ALS : American Philosophical Society This is just to acquaint my dear Polly, that her good Mama, Mr. and Mrs. Strahan, and her Friend Franklin, purpose to be at Bromley on Tuesday Morning next, to have the Pleasure of seeing Dr. and Mrs. Hawkesworth and the agreable Miss Blunt’s, dining there and returning in the Evening. They carry down with them Miss Peggy Strahan, and leave her there...
ALS : Yale University Library I received yesterday my Papers. I had sent for them before to Mr. Stanley’s, but Peter found no one at home. It has however been of no Damage to me, except being so long without the Pleasure of reading your agreable little Letter that accompanied them. We are to set out this Week for Holland, where we may possibly spend a Month, but purpose to be at home again...
ALS : American Philosophical Society My dear Polly’s good Mama bids me write two or three Lines by way of Apology for her so long omitting to write. She acknowledges the Receiving two agreable Letters lately from her beloved Daughter, enclosing one for Sally Franklin which was much approv’d (excepting one Word only) and sent as directed. The Reasons of her not Writing are; That her Time all...
ALS : Yale University Library Your good Mama has just been saying to me that she wonders what can possibly be the Reason she has not had a Line from you for so long a time. I have made no Complaint of that kind, being conscious that by not writing my self I have forfeited all Claim to such Favour; tho’ no Letters give me more Pleasure, and I often wish to hear from you, but Indolence grows...
MS not found; reprinted from Stan. V. Henkels, Catalogue No. 1262 (July 1, 1920), pp. 15–16. I must retract the Charge of Idleness in your Studies, when I find you have gone thro’ the doubly difficult Task of reading so big a Book on an abstruse Subject and in a foreign Language. The Question you were about to ask is a very sensible one. The Hand that holds the Bottle receives and conducts...
ALS : American Philosophical Society I received this Morning my dear Polley’s kind Present of two Tickets for the Latin Play at Hackney, enclos’d in her agreable little Letter of the 8th. for both which she will please to accept my Thanks. I am oblig’d also to Mrs. Tickell and to her for the kind Invitation of Dining on the Day of the Play. But I think we are engag’d for that Day to Dine at...
ALS : American Philosophical Society According to Promise I write on Monday to let my good Girl know how her Mama does; but so late in the Day that I fear I might as well have let it alone till Tuesday. She is not yet quite well, but so well as to be abroad ever since Morning. I went early into the City, Din’d there, and return’d hoping for the Pleasure of a Dish of Tea with her; when I learnt...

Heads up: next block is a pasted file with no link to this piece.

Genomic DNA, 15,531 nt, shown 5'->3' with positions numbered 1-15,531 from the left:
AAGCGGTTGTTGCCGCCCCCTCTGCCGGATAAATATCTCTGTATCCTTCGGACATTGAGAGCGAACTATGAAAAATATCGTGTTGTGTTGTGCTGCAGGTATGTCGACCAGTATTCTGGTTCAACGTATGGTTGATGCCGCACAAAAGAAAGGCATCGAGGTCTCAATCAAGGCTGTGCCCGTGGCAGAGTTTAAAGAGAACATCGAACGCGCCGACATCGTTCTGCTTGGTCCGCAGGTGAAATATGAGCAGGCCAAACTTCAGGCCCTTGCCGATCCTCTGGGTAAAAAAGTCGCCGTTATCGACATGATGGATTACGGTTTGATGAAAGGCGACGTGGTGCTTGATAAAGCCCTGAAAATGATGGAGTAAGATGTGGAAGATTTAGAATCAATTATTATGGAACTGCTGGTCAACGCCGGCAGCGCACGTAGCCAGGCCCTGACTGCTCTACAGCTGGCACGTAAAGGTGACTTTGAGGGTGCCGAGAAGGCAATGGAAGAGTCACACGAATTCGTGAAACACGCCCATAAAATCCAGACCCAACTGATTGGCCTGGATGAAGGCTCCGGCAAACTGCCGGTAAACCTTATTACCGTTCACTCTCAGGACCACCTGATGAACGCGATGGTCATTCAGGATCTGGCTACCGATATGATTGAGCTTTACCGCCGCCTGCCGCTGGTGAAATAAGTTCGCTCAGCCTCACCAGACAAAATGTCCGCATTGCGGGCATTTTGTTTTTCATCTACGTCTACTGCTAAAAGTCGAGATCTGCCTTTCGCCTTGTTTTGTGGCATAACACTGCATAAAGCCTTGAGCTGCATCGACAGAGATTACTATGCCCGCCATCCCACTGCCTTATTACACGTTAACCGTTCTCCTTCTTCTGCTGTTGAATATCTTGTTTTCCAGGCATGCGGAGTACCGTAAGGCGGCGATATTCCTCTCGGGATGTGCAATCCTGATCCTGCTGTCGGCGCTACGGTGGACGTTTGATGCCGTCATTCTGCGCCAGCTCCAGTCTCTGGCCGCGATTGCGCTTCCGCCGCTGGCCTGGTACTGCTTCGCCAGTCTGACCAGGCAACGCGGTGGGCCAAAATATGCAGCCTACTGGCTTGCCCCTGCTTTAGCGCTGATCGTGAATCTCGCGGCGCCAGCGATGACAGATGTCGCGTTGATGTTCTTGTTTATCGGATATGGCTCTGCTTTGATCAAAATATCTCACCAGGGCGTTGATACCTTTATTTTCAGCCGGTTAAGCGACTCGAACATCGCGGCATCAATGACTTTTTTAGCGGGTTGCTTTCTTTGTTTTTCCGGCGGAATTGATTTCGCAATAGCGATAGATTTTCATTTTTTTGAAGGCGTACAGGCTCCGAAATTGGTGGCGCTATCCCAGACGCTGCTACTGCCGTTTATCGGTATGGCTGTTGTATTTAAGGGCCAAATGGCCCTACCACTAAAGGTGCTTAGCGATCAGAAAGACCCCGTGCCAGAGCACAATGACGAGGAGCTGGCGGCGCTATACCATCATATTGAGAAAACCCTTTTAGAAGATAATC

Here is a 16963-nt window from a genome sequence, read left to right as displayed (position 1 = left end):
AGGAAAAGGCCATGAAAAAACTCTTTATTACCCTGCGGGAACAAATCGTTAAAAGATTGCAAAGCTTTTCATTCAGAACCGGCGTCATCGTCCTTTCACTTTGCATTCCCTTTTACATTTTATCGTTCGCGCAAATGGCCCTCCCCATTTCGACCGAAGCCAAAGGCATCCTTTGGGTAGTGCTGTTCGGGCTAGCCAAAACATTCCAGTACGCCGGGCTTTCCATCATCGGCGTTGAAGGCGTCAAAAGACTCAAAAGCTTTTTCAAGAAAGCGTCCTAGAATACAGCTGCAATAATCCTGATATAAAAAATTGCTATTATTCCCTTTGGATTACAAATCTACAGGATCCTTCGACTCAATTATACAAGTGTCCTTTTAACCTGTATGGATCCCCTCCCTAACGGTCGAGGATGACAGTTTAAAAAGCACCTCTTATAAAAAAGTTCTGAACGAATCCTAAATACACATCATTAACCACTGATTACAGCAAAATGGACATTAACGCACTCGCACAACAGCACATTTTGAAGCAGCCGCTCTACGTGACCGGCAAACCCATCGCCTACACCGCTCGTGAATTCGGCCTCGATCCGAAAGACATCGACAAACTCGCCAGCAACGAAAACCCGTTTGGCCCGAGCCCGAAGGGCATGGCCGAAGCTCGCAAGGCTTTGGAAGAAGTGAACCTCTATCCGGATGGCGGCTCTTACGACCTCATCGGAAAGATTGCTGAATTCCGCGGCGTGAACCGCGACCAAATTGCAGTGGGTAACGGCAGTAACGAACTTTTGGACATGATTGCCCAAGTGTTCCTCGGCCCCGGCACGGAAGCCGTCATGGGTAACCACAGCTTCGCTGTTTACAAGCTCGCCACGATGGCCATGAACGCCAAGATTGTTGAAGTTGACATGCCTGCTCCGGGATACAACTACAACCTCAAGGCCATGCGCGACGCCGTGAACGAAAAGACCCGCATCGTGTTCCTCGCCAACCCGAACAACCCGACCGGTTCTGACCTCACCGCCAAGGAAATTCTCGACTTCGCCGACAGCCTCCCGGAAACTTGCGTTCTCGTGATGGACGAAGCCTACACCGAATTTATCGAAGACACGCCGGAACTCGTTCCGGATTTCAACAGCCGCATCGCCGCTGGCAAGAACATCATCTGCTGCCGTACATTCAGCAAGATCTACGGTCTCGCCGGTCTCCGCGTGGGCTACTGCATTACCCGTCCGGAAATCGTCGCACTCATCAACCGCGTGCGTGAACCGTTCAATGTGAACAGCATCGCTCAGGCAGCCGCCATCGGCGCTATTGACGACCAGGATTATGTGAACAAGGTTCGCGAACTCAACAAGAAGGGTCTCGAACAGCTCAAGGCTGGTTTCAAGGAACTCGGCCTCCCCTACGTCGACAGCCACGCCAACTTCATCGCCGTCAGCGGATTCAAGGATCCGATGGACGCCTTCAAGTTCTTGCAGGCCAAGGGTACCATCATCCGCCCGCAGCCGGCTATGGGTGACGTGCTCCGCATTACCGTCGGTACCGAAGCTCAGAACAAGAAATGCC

ALS : Yale University Library I received your Favour of the 27th. past, and have since expected your intended philosophical Epistle. But you have not had Leisure to write it! Your good Mama is now perfectly well, as I think, excepting now and then a few Rheumatic Complaints, which however seem gradually diminishing. I am glad to hear you are about to enjoy the Happiness of seeing and being...
Draft: Library of Congress; copy: American Philosophical Society Did you ever see People at work with Spades and Pickaxes, digging a Cellar? When they have loosen’d the Earth perhaps a foot deep, that loose Earth must be carried off, or they can go no deeper; it is in their way, and hinders the Operation of the Instruments. When the first foot of loose Earth is removed, they can dig and loosen...
ALS : Henry N. Haiken, New York City (1957) This is the best Paper I can get at this wretched Inn, but it will convey what is intrusted to it as faithfully as the finest. It will tell my Polly, how much her Friend is afflicted, that he must, perhaps never again, see one for whom he has so sincere an Affection, join’d to so perfect an Esteem; whom he once flatter’d himself might become his own...
ALS : Yale University Library Your pleasing Favour of Nov. 11 is now before me. It found me as you suppos’d it would, happy with my American Friends and Family about me; and it made me more happy in showing me that I am not yet forgotten by the dear Friends I left in England. And indeed why should I fear they will ever forget me, when I feel so strongly that I shall ever remember them! I...
ALS : Dartmouth College Library I wrote to my dear Friend’s good Mama to day, and said I should hardly have time to write to you; but finding a spare half Hour, I will indulge myself in the Pleasure of spending it with you. I have just receiv’d your most agreable Epistle of March 11. The Ease, the Smoothness, the Purity of Diction, and Delicacy of Sentiment, that always appear in your Letters,...